Bringing Together What We Know About Effective Working Together in Adult Support and Protection

Kathryn Mackay (University of Stirling) and Beth Cross (UWS) have produced a briefing paper pulling together what we know so far about effective working together in Adult Support and Protection.

Briefing paper for improving involvement in ASP

The purpose of this briefing is to inform further work service users and practitioners will be doing together to develop new ways and tools to support a person’s participation should they need the help to work through the harm they are facing.

Get in touch... We would like to hear about other examples from across Scotland of effectively working together in Adult Support and Protection.  Kathryn and Beth are happy to update this briefing  paper to include other developments if they are contacted before the end of April 2013. Please leave a comment here and we will get back to you shortly.

Getting to know each other and sharing ideas: Report on sharing workshop

Those involved in the project met for the first time on Friday 25 January, often fighting their way through snow to reach Stirling University.  The aims of the day were:

  • Getting to know each other
  • Share experiences and ideas

The day involved a mix of group activities and informal inputs about co-production and talking mats.  We also had some time at the end with the project teams to talk through their plans for improving practice.

Session 1. What’s in the bag?

We started the day with a group exercise – “what’s in the bag”.  We picked items out of a bag to help us talk together about the assumptions we were bringing to the project. Some of the objects we pulled out and discussed were:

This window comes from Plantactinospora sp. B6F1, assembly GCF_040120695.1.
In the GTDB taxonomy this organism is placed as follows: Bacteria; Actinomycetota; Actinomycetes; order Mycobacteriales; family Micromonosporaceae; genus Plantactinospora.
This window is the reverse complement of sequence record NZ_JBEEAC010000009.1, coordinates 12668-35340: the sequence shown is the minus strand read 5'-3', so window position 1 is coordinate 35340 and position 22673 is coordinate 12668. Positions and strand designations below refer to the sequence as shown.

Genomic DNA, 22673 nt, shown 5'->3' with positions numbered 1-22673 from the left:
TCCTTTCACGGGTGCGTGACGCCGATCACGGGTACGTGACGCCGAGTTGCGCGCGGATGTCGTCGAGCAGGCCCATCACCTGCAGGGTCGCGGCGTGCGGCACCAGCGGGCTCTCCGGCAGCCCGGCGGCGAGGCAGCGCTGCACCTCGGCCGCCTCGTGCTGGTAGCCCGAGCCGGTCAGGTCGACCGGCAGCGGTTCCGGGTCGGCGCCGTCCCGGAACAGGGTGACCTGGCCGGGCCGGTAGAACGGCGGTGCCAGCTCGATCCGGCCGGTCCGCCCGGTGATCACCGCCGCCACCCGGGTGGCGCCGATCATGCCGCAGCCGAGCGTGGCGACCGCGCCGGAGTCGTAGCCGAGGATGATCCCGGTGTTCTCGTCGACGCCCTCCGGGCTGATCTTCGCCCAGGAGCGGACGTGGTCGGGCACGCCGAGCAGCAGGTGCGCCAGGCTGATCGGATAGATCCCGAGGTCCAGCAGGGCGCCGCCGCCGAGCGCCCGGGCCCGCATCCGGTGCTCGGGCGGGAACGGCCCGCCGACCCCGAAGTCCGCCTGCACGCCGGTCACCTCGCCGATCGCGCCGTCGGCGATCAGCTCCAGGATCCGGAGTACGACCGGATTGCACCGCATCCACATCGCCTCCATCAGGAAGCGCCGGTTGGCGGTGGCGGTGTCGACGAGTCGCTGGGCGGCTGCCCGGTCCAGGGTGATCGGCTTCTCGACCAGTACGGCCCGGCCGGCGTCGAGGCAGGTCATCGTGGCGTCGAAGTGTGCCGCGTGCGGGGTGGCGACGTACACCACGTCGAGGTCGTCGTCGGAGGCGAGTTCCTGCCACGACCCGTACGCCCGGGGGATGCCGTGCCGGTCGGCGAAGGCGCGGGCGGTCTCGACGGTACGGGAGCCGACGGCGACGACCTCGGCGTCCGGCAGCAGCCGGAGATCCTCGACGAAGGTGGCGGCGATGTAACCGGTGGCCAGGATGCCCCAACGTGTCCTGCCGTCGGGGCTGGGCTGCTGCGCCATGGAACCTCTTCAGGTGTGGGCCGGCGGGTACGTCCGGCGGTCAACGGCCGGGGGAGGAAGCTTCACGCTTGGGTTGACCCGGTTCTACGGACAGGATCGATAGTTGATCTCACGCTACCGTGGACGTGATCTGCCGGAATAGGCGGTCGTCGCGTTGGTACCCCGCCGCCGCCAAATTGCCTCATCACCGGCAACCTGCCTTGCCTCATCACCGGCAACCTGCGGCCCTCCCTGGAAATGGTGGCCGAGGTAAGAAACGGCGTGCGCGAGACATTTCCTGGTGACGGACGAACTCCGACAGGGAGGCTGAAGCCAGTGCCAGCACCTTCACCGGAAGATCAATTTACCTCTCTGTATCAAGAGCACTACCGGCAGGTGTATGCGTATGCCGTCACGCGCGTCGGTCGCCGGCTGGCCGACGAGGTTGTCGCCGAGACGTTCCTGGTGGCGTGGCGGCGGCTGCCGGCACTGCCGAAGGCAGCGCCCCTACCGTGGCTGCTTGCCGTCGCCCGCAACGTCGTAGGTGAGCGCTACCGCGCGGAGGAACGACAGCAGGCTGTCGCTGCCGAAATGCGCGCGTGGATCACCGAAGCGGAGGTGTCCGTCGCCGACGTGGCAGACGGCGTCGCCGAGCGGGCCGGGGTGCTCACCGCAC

• Spaghetti measurer:  We talked about how the size of the team doesn’t matter
  • Ailen goo: Like an egg or new life it can start very small but grow, also once you crack the egg its out there…
  • Dr who sonic screwdriver: Sometimes in research you find the answers in surprising places
  • Scuba diving: You can be overwhelmed by the wealth of material and it can be difficult to see at the bottom.  Concerned that there won’t be anything tangible from the project but sure if we go on a journey together we’ll work it out.  Everything about scuba diving is counter-intuitive, as can co-production.
  • Measuring tape: We as a group can decide what needs to be measured and how to do it.  Need to think about progress and how things build on each other.  All of us each have different measuring sticks and part of the project is to share where we’re at.
  • Watch: Time is limited and people are at different stages, need to be mindful of the time we have available to ensure we don’t get overwhelmed.

We then discussed what wasn’t in the bag that it was important to include, we discussed how something flexible would help to emphasis the importance of flexibility, which is essential for co-production.


Session 2. Co-production exploration (Andy Millar, Angela Henderson & Angela Halpin)

We heard from Andy Millar, Angela Henderson, Angela Halpin from SCLD about their experiences of co-production and the lessons they’ve learnt.   Angela Halpin explained that “Co-production means working as a team”.  They explained that if co-production is working you see a shift in power and it’s clear it’s working “when it feels like a family”.  They explained that in a co-production group it is important that it’s the same people to build trust and relationships, as Angela explained it worked well because “We all started together and learnt each others feelings”.  People involved in the co-production groups often have a capacity building plan to support their involvement, there was interest in the group in seeing examples of these plans.

The presenters explained their Top tips for co-production:

  • Involve people early
  • Discover and use people’s gifts
  • Help people to develop new skills
  • Make sure here is enough time and money to do it properly
  • Celebrate what you have achieved
  • Think about what you have done – learn from it